• Unforgettable experience during the first year of work: Making up this deficiency of professional knowledge...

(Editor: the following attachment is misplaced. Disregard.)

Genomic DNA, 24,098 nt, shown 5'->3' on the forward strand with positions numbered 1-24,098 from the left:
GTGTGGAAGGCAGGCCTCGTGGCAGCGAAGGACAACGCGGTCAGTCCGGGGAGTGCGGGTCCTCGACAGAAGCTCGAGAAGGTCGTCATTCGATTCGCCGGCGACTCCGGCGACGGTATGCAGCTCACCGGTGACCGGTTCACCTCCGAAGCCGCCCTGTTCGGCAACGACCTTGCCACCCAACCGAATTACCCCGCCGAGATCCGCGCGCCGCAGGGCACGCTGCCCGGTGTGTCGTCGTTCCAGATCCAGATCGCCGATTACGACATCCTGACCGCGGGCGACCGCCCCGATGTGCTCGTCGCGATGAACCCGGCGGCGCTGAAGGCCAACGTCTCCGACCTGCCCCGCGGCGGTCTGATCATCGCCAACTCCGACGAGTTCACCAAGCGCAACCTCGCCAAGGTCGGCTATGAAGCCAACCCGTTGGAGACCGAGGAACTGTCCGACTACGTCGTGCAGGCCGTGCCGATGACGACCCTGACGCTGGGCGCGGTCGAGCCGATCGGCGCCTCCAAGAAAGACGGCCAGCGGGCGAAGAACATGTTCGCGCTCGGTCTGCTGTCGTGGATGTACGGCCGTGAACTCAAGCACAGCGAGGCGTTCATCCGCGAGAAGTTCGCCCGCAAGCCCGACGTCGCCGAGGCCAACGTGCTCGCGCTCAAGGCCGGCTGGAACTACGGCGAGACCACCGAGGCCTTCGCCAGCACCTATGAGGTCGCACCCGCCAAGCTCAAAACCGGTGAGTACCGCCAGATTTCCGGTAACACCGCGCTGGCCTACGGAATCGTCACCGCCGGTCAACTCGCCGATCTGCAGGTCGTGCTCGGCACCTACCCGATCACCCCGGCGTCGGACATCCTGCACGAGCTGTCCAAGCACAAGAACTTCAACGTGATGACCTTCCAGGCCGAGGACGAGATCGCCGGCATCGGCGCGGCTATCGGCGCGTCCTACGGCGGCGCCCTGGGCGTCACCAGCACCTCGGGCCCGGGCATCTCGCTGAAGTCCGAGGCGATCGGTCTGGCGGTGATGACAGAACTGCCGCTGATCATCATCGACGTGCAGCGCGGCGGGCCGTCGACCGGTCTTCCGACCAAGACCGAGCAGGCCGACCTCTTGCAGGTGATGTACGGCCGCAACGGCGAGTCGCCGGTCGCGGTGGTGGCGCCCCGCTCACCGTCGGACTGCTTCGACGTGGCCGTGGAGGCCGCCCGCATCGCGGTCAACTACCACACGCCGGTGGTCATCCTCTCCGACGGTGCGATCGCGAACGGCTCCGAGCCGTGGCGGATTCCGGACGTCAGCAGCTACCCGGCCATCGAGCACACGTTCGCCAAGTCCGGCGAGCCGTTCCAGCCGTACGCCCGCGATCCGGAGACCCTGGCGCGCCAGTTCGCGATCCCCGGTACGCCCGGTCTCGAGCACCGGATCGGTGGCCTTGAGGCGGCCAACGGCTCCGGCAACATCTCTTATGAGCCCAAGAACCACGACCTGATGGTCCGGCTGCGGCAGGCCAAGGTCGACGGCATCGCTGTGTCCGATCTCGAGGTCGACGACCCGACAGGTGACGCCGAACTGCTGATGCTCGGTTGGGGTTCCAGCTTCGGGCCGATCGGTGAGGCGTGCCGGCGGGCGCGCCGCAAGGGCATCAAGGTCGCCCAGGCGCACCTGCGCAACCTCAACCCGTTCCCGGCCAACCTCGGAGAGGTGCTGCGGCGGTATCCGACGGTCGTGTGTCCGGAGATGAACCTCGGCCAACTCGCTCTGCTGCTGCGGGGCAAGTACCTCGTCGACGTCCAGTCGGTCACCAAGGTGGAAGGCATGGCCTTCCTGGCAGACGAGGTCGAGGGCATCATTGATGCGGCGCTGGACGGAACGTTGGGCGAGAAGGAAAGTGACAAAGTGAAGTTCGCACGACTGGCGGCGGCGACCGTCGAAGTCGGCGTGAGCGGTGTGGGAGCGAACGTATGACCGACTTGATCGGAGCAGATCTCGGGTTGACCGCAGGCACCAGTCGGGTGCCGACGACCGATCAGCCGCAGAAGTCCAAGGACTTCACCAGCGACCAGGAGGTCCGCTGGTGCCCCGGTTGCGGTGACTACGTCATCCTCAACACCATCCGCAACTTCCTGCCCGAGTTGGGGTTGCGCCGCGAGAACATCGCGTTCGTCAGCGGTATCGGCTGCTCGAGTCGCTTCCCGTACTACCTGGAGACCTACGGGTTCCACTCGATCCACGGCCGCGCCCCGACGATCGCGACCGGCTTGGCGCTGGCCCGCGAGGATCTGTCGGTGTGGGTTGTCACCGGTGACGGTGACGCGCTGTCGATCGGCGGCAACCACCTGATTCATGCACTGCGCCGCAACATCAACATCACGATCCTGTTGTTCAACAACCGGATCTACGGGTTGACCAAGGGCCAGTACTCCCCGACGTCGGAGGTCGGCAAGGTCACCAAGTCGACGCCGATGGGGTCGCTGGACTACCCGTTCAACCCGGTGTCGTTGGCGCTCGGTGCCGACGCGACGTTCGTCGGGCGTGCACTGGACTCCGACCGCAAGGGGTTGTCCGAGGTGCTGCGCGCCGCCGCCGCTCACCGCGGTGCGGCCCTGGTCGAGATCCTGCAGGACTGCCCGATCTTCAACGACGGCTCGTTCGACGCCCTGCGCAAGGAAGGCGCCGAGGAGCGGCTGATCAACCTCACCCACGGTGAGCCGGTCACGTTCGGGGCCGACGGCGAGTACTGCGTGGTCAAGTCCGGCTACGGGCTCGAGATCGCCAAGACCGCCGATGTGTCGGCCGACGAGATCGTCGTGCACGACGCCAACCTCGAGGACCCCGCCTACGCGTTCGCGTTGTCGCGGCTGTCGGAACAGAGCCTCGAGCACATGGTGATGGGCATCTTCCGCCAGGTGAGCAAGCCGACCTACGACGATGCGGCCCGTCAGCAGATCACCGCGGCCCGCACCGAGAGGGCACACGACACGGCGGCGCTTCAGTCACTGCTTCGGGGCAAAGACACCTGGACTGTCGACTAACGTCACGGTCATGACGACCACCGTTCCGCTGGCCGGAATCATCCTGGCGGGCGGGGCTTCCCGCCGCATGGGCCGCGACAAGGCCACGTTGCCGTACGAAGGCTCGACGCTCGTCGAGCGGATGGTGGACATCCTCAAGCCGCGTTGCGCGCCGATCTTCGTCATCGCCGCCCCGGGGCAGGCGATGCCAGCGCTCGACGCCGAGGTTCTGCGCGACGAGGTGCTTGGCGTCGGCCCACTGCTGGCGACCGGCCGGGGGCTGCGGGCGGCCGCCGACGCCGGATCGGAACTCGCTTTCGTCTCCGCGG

Having graduated from university, Wong applied for a job in electronics factories. He was accepted by the Hong Kong branches of both Motorola and Ampex Ferrotec. As Ampex manufactured core memory and Wong was enthusiastic in computers, he decided to work in Ampex as an engineer. At that time, the technology of magnetic core was used for manufacturing core memory, and Wong had not studied anything related to digital circuit when he was in university. Students of Engineering Department of The University of Hong Kong were required to study a 3-year programme which aimed at providing them with fundamental knowledge. In the subject of Electronics, they mainly studied the technologies of speakers and transistor, not including new technologies such as digital circuit. In order to make up this deficiency, Wong borrowed books on Boolean Algebra from the library of The University of Hong Kong. He stressed that one had to learn continuously as not all the knowledge acquired in school would be useful in his work. In reminiscence, Wong thought that he was destined to be involved in electronics industry as transistor was launched when he was born, and integrated circuit had just been introduced when he graduated from university. He talked about the unforgettable experience during the first year of work. On the Eve of the Chinese New Year, he worked overnight with his boss in Ampex, testing equipment for the US headquarters so the results could be sent to USA on New Year Day. To Wong, working overtime was a responsibility. He advised the youths not to mind doing extra work but to follow the example set by people of the last generation.